The leader of an Islamic State-backed faction of Boko Haram may have been replaced, sources say, against a backdrop of speculation as to his fate — and the group’s future direction.
Three sources with deep knowledge of the group said they had been told in recent days that the Islamic State West Africa Province (ISWAP) had dropped Abu Mus’ab Al-Barnawi.
A previously unknown figure named Abu Abdullah Ibn Umar Albarnawi is said to have replaced Al-Barnawi, whose father Muhammad Yusuf founded Boko Haram in 2002.
The name Al-Barnawi or variations of it derive from Arabic words meaning “The man from Borno,” a state in northeastern Nigeria.
“If the information turns out to be true, it will have far-reaching implications and raise a lot of questions, including the fate of Al-Barnawi,” one of the sources told AFP.
“The big question is, where is Al-Barnawi? Is he alive or is he dead? Knowing how Boko Haram operates, it is unlikely for a leader to be deposed and allowed to move freely.”
Under Al-Barnawi, ISWAP split from the faction led by longtime Boko Haram leader Abubakar Shekau in mid-2016 in opposition to the latter’s indiscriminate targeting of civilians.
Shekau had previously pledged allegiance to IS chief Abubakr al-Baghdadi in 2015 but IS recognised only Al-Barnawi as leader.
Al-Barnawi was considered only a figurehead, with the real power being held by his second-in-command, Mamman Nur.
Nur, who was the mastermind of the 2011 bombing of the UN headquarters in Abuja which killed 26, was assassinated by more radical ISWAP commanders in August 2018.
Since then, Al-Barnawi “has been living on the fringes, careful not to cross the path of the new leadership and earn their wrath”, a second source said.
A third said any change in leadership, which has sparked online speculation among those tracking the conflict, could be considered a “formality”.
“Al-Barnawi had long lost relevance in the group,” he said.
– Dead or alive? –
Nur’s demise followed a lull in ISWAP activity in northeast Nigeria and the abduction of more than 100 schoolgirls from the Yobe town of Dapchi in February 2018.
The more radical lieutenants accused him of helping himself to a ransom allegedly paid for the girls’ release, robbing them of cash needed for operations.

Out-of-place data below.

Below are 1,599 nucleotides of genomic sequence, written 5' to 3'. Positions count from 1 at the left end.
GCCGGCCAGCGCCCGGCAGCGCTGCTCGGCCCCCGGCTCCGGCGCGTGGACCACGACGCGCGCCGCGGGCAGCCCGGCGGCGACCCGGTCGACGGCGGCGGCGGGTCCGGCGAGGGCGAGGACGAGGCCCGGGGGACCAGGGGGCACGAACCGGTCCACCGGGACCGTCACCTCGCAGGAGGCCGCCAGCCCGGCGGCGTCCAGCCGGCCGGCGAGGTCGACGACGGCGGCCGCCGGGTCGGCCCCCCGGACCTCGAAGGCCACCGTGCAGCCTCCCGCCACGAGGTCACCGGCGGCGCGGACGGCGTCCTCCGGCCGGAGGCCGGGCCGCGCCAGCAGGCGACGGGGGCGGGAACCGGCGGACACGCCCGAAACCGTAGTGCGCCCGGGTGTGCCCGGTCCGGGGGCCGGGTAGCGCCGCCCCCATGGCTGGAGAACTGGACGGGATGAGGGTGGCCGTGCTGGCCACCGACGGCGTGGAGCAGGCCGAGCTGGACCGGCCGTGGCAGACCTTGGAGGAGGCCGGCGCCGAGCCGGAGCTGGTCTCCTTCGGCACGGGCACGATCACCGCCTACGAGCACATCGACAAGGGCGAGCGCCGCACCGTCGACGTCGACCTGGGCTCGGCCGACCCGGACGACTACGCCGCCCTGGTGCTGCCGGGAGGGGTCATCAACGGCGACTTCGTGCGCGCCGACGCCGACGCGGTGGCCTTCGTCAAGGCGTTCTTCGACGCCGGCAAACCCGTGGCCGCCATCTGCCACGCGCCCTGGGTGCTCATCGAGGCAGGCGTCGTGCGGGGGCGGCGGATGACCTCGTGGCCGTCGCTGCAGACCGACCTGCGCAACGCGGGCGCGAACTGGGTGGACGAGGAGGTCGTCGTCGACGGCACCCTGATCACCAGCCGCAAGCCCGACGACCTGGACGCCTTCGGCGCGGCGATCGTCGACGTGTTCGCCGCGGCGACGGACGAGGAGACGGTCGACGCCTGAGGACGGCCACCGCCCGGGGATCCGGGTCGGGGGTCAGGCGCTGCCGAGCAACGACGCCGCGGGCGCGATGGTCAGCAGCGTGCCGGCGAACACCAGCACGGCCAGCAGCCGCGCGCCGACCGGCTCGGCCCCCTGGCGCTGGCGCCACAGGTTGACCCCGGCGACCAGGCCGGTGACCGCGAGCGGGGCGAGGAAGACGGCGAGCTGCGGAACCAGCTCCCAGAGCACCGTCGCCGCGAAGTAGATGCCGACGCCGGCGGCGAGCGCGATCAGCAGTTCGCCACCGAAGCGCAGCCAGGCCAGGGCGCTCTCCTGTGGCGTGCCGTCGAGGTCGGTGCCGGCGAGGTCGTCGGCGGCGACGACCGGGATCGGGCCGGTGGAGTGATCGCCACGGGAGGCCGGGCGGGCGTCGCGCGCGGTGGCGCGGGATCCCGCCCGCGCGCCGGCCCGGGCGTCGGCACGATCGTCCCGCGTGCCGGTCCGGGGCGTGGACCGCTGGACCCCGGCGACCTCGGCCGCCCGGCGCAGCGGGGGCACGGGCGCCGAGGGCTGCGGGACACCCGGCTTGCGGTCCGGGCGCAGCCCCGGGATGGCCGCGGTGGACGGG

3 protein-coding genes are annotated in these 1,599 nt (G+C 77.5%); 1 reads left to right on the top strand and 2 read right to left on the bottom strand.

Since July last year, ISWAP attacks on military bases and soldiers have increased, not only denting morale but also allowing the jihadists to restock vital arms and ammunition.
One of the most recent attacks came just hours before polling was due to begin in presidential elections on February 23, and saw rockets fired on the Borno state capital, Maiduguri.
Weapons experts have identified the rockets used as those seized from the Nigerian army in an attack on the Lake Chad town of Baga in December.
Whether Al-Barnawi has suffered the same fate as Nur is unclear but his absence would explain the more aggressive positioning of the group in recent months.
The three sources, who spoke on condition of anonymity for security reasons, suggested that his only guaranteed way out alive was to “abdicate”.
But even that would be a risk for the new leadership, with the possible emergence of another splinter group of Al-Barnawi loyalists.
– Unilateral decision? –
The recognition of Al-Barnawi over Shekau was widely announced on IS-affiliated media outlets. But there has so far been no such announcement about the new leadership.
“The silence from IS suggests ISWAP took a unilateral decision to get rid of Al-Barnawi,” said one of the sources.
“It is an indication that IS doesn’t have the kind of tight control on ISWAP as many are suggesting, especially since the death of Mamman Nur.”
In November, IS claimed to have killed 118 people in five attacks in Nigeria and Chad, making ISWAP its deadliest affiliate.
Analysts said the increasing number and intensity of attacks indicated a greater capacity and mobility, as well as possible wider support from jihadist groups in the Sahel region.
IS’s silence on Nur’s execution was a clear sign of its helplessness in reining in ISWAP, the second source said.
“IS needs ISWAP more than ISWAP needs them because of the defeat it has suffered in Syria and Iraq,” he said.
“They (IS) are now looking to the Sahel for sanctuary,” said the third. “They wouldn’t want to upset their hosts and will have to live with ISWAP’s infractions and different approach.”